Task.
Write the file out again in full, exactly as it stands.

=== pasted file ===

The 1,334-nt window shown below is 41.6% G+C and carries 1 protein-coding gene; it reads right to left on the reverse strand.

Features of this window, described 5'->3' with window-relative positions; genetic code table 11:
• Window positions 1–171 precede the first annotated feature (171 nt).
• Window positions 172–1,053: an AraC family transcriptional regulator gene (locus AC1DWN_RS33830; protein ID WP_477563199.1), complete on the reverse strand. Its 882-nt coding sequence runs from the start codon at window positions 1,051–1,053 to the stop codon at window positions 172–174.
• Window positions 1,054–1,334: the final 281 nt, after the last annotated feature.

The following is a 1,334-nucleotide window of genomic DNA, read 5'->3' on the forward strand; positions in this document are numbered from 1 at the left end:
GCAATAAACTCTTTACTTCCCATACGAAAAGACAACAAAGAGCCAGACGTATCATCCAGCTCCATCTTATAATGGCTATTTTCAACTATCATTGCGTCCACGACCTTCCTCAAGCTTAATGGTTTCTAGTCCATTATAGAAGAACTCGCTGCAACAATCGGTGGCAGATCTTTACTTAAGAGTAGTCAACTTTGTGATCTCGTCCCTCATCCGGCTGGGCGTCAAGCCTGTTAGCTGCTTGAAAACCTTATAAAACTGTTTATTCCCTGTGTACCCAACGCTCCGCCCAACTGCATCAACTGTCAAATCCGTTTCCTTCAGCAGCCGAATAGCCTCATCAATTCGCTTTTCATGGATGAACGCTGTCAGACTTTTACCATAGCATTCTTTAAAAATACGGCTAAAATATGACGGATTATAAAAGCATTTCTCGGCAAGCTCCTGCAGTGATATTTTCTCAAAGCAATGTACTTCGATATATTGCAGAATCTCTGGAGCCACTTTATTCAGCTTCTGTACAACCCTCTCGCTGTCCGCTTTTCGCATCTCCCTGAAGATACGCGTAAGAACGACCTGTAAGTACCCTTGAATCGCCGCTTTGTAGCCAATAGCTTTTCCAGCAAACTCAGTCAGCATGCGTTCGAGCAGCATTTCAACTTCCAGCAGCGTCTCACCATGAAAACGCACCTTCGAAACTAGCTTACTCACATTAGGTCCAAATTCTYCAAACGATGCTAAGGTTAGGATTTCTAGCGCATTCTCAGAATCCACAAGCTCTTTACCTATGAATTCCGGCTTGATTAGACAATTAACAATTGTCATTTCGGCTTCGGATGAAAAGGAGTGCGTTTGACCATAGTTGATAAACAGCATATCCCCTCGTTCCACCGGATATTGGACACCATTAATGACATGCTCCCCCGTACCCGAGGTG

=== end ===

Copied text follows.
The 1,334-nt window shown below is 41.6% G+C and carries 1 protein-coding gene; it reads right to left on the reverse strand.

Features of this window, described 5'->3' with window-relative positions; genetic code table 11:
• Window positions 1–171 precede the first annotated feature (171 nt).
• Window positions 172–1,053: an AraC family transcriptional regulator gene (locus AC1DWN_RS33830; protein ID WP_477563199.1), complete on the reverse strand. Its 882-nt coding sequence runs from the start codon at window positions 1,051–1,053 to the stop codon at window positions 172–174.
• Window positions 1,054–1,334: the final 281 nt, after the last annotated feature.

The following is a 1,334-nucleotide window of genomic DNA, read 5'->3' on the forward strand; positions in this document are numbered from 1 at the left end:
GCAATAAACTCTTTACTTCCCATACGAAAAGACAACAAAGAGCCAGACGTATCATCCAGCTCCATCTTATAATGGCTATTTTCAACTATCATTGCGTCCACGACCTTCCTCAAGCTTAATGGTTTCTAGTCCATTATAGAAGAACTCGCTGCAACAATCGGTGGCAGATCTTTACTTAAGAGTAGTCAACTTTGTGATCTCGTCCCTCATCCGGCTGGGCGTCAAGCCTGTTAGCTGCTTGAAAACCTTATAAAACTGTTTATTCCCTGTGTACCCAACGCTCCGCCCAACTGCATCAACTGTCAAATCCGTTTCCTTCAGCAGCCGAATAGCCTCATCAATTCGCTTTTCATGGATGAACGCTGTCAGACTTTTACCATAGCATTCTTTAAAAATACGGCTAAAATATGACGGATTATAAAAGCATTTCTCGGCAAGCTCCTGCAGTGATATTTTCTCAAAGCAATGTACTTCGATATATTGCAGAATCTCTGGAGCCACTTTATTCAGCTTCTGTACAACCCTCTCGCTGTCCGCTTTTCGCATCTCCCTGAAGATACGCGTAAGAACGACCTGTAAGTACCCTTGAATCGCCGCTTTGTAGCCAATAGCTTTTCCAGCAAACTCAGTCAGCATGCGTTCGAGCAGCATTTCAACTTCCAGCAGCGTCTCACCATGAAAACGCACCTTCGAAACTAGCTTACTCACATTAGGTCCAAATTCTYCAAACGATGCTAAGGTTAGGATTTCTAGCGCATTCTCAGAATCCACAAGCTCTTTACCTATGAATTCCGGCTTGATTAGACAATTAACAATTGTCATTTCGGCTTCGGATGAAAAGGAGTGCGTTTGACCATAGTTGATAAACAGCATATCCCCTCGTTCCACCGGATATTGGACACCATTAATGACATGCTCCCCCGTACCCGAGGTG